Thursday, January 12, 2006


RILEY County was the westernmost county of Kansas, having the Kansas River for its southern boundary, among those organized by the Territorial Legislature of 1865. Its northern boundary was the county of Marshall; its western, the line between Ranges 5 and 6 east, its eastern, Calhoun County, lying east of the line dividing Ranges 10 and 11 east. Between it and the Missouri River, were the counties of Calhoun, Jefferson and Leavenworth. Going northward and westward from Leavenworth, Atchison, Doniphan, Brown, Nemaha and Marshall were traversed, as the Northern River and Nebraska line counties, making eight counties to the north and east of Riley. What was then Western Kansas is in 1882, Northeastern Kansas, for west of the four then northern tier counties, are now eight organized ones, only one unorganized county "Cheyenne" lying in Northwestern Kansas, on the Nebraska - Colorado line. From 1857 to 1873, changes have been made in the county lines of Riley. That part of it east of the Big Blue River is now the major portion of Pottawatomie County. Its western boundary was extended eight miles west from the line dividing Ranges 5 and 6. From its southwestern portion, Davis County has been enlarged by territory from Riley, and on the south and southeastern portion of Riley has there come additions from the counties of Davis and Wabaunsee. On the north it is bounded by Washington, Marshall, and Pottawatomie; on the east by Pottawatomie and Wabaunsee; on the south by Wabaunsee and Davis; on the west by Davis and Clay. There is no more irregularly shaped county than this in Kansas.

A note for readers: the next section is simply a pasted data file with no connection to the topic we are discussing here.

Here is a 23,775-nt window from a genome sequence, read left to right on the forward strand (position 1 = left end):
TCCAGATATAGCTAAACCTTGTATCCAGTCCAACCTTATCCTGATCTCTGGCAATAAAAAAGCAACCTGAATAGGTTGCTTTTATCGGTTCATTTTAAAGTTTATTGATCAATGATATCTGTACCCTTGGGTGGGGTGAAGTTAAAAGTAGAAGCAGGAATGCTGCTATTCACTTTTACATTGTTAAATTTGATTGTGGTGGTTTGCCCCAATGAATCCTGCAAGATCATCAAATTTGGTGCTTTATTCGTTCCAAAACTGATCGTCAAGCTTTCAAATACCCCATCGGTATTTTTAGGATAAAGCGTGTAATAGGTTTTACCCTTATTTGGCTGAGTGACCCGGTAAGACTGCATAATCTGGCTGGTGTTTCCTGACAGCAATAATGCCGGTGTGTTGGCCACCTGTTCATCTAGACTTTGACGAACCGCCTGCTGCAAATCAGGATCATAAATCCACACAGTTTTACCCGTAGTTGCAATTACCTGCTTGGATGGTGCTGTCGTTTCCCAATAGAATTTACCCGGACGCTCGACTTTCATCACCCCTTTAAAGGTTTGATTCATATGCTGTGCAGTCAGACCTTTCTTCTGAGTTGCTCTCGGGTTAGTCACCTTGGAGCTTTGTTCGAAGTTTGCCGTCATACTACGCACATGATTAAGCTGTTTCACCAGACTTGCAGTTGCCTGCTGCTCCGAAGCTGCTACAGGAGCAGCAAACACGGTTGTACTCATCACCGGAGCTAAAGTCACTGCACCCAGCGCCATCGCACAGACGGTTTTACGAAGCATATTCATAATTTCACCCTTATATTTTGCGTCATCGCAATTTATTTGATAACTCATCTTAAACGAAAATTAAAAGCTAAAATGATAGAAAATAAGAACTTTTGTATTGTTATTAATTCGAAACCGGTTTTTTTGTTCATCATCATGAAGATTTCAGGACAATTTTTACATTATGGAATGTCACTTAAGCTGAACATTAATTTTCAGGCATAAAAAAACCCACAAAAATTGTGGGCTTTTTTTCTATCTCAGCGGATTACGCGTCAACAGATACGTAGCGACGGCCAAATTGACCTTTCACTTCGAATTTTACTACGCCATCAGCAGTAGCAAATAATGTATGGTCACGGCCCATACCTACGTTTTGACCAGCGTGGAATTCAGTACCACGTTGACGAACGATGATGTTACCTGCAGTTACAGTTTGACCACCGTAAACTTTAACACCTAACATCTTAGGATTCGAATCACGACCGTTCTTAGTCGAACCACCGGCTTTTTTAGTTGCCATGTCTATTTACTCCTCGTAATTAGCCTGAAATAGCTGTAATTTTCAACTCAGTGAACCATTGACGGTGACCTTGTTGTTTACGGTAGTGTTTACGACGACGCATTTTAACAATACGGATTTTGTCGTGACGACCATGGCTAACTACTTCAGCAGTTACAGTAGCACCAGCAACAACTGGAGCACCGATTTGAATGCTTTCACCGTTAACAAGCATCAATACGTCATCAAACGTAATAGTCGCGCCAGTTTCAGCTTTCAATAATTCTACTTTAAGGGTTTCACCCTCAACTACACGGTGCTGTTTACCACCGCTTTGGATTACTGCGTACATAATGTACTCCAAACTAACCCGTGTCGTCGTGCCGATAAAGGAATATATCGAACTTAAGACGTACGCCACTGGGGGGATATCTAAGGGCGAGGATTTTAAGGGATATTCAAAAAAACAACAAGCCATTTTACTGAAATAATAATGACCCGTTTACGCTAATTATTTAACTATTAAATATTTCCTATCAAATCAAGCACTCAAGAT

Its present area is about 620 square miles; with the United States Military Reserve taken out it has in round numbers 600 square miles. On its longest continuous line from north to south, it is thirty-four miles. At its widest place it is twenty-six miles across it from east to west; at its narrowest point, it is twelve and one-half miles across it.

In parting with Milford and South Milford Townships, as they were known at different times, Riley County gained strength for Manhattan, and Davis for Junction City as county seats; especially with the addition of other territory to Riley from Davis and Wabaunsee.

Riley County received its name directly from the military post of Fort Riley, and indirectly from General Benjamin Riley, an officer of the United States Army. July 81, 1852, Col. T. T. Fauntleroy, of the First Dragoons, while in Washington, D. C., in a letter to Maj.- Gen. T. S. Jessup, Quartermaster- General of the United States Army, urged the establishment of a military post at or near a point on the Kansas River, where the Republican Fork unites with it. He also recommended the "discontinuance of the Leavenworth, Scott, Atchison, Kearney and Laramie Posts, and the concentration of troops at the post proposed." In the autumn of l852, Col. Fauntleroy, Maj. E. A. Ogden, and an officer of the Engineer Corps, were appointed a Commission to select a site on the Smoky Hill River for a ten- company cavalry post, and the point chosen was the present site of Fort Riley. May 19, 1853, Captain Lovell, of the Sixth Infantry, formed an encampment and named it "Camp Center, at the mouth of the Pawnee River." July 26, 1858, it took the name of "Fort Riley." The buildings of the post were constructed under the supervision of Maj. Ogden, who died at the fort, of cholera in July, 1855. At the highest eminence of the post a fine monument of native limestone has been erected to his memory.

Fort Riley is about half a mile from the confluence of the Republican and Smoky Hill rivers, about three miles from Junction City. The buildings are of a white, magnesian limestone and are very complete in all their appurtenances. It is now a twelve-company post.

Stay tuned for part 3 tomorrow :)

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